Depending on the size of your chassis and whether or not you’ve chosen an Intel processor, the ASRock Fatal1ty Z370 Gaming K6 (for ATX), Asus Z370-G (for Micro-ATX), or Asus ROG Strix Z370-I Gaming (Mini-ITX) all suit the bill.
Graphics cards, the final component of every PC build’s essential components, define what your desktop will be able to visually present. While PCs with integrated graphics may handle simple tasks and even 4K streaming, building your own media and gaming box necessitates the separate graphical power that only a dedicated GPU can provide.
If you only want to play games at 1080p, consider the Nvidia GeForce GTX 1660 Ti or the Nvidia GeForce GTX 1660. Either of these GPUs is a good “bang for your money” option, with 60fps in most AAA games at 1080p. These cards should last you at least the next two years.
What exactly is RAM? RAM (random-access memory) is the lifeblood of any PC, and you’ll need plenty of it to keep things working smoothly. RAM, like short-term memory, stores bursts of information for a limited time in order to accomplish tasks rapidly, therefore all of your data will pass through this component of your PC.
With this in mind, when it comes to performance, we’ve always preferred capacity over speed. After all, nothing says ‘killer rig’ like having 38 Google Chrome Tabs open at the same time, along with Discord and a game of your choosing.
The Corsair Vengeance LED, HyperX Fury, and G.Skill Rampage V are all excellent memory kits that combine cost, speed, and durability. 16GB (2x8GB) of dual-channel DDR4 operating at 3200 MHz is great for gaming at 1080p right now and should last at least the next 3 to 4 years.
If RAM is your computer’s short-term memory, storage is its long-term memory. This is where you keep all of your data, whether it’s a document, a photo, a movie, game saves, programs, or even the operating system.
Similarly, storage exists in a variety of forms and rates. Hard drives are wonderful for storing a large amount of data at a reasonable cost. Meanwhile, the finest SSDs can be significantly faster, but enormous capacity come at a high cost.
Thankfully, SATA SSDs have grown so commonplace that the average Joe can now find drives with one or more terabytes of capacity for less than the price of a considerably slower hard disc. They’re all you need for a snappy system, and the Samsung 860 Evo comes highly recommended. Install your operating system and a few games, and watch your load times and overall user experience improvements.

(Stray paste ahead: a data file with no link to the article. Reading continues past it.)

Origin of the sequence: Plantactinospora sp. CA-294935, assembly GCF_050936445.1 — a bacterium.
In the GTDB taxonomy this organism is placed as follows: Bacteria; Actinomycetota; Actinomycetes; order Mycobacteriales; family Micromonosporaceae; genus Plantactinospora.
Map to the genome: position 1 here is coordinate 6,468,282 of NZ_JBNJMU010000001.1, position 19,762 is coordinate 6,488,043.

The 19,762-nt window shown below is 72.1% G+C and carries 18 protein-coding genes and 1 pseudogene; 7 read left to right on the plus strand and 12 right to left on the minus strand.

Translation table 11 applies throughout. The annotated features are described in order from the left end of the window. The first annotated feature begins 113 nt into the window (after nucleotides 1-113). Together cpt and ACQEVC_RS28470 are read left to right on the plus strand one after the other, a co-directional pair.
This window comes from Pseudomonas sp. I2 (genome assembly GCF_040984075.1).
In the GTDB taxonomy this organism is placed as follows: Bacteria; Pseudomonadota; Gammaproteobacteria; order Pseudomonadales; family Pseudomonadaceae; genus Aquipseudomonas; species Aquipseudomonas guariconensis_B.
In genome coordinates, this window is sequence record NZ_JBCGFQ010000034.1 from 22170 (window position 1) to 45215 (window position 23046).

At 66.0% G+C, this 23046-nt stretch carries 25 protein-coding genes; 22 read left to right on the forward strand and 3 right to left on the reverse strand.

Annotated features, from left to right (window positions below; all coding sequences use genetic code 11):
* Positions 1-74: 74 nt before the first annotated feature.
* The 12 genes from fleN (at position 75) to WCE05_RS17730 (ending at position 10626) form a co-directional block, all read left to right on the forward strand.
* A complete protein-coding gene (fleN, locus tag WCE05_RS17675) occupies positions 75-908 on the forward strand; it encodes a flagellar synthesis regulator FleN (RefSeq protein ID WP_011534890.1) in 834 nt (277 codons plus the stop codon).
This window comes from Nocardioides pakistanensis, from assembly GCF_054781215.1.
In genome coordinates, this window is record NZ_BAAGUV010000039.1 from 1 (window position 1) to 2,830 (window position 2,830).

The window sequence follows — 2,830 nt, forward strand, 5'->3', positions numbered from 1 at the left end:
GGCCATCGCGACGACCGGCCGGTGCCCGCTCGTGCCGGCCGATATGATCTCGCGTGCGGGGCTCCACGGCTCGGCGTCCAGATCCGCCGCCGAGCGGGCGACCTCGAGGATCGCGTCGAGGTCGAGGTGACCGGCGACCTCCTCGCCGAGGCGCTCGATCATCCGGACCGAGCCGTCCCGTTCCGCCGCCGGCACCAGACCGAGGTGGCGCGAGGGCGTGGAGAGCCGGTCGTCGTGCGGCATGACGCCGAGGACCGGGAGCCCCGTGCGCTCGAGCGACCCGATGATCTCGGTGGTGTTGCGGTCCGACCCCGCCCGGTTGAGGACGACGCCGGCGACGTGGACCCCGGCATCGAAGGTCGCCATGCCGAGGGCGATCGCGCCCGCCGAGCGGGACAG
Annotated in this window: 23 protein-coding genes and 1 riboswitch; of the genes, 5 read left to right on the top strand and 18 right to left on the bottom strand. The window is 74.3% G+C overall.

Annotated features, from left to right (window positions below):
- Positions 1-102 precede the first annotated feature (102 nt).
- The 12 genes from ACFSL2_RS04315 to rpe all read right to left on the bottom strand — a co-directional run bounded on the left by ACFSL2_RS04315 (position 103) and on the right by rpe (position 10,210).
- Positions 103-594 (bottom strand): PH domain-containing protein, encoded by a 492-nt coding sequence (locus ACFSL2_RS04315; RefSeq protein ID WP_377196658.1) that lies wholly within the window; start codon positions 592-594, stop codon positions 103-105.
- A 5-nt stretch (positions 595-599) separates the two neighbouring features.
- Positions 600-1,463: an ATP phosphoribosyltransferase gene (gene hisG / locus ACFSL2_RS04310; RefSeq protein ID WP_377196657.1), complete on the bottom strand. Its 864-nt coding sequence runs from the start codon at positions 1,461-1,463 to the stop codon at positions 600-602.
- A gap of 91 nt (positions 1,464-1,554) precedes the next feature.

NVMe SSDs are also popular because they may provide five-to-six times quicker data transfer speeds, and there are currently some cheap choices available. The Adata XPG SX8200 is a remarkably low-cost and fast drive. If you want to get right to the good stuff, the Samsung 970 Evo is the way to go.
If you have the opportunity, we recommend picking up a 1TB old school HDD for additional zoom. Western Digital’s Blue drives are usually a good place to start, and you can get them for a good price most of the time.
Investing in the greatest PC power supply is the most important part of your PC setup because it provides electricity to all of the other components in your computer. Without this critical foundation, your PC will not even boot, and a system constructed on weak foundations would also fail.
In practise, you’re unlikely to need more than 650W for a single GPU design like the one we advocate here. When searching for a power supply, it’s best to pick one with 20% more capacity than you’ll need: 10% for overclocking and another 10% to ensure you’re not always taxing your PSU. The greater the efficiency rating (from good to best; bronze, silver, gold, platinum, etc.), the more efficient the system.
If you’re not sure how much power you’ll need, go to PCPartPicker(opens in new tab), enter your specifications, then check the top of the page to see how many watts the system will need from the wall.
Don’t cut corners here. When a cheap power supply fails, it might take your entire system with it.
To cool either the Ryzen or the Intel processor of your choice, you’ll need one of the best CPU coolers. CPU coolers are classified into two types: air-coolers and liquid-coolers.
Air coolers, as the name suggests, use air to push heat through a network of heat pipes and fins known as a heatsink. These CPU coolers are normally inexpensive and simple to install, but they can occasionally interfere with the installation of RAM with tall heat spreaders or big graphics cards.
Liquid-coolers, on the other hand, are more sophisticated since they require a closed loop of coolant to keep CPUs cold. These are frequently more efficient than air coolers and can keep your CPU running at lower temperatures. The only disadvantage is that these liquid-cooling units can be more expensive and difficult to install at first.
There are a few passive coolers that are nothing more than smartly constructed heatsinks, thanks to technological improvements and an obsessive pursuit of dead silence.
Regardless matter the sort of CPU cooler you purchase, make certain that it is compatible with your system. If you select Intel, you’ll need the LGA 1151 socket, which supports most common Core processors. If you’re going with AMD, you should seek for the AM4 socket.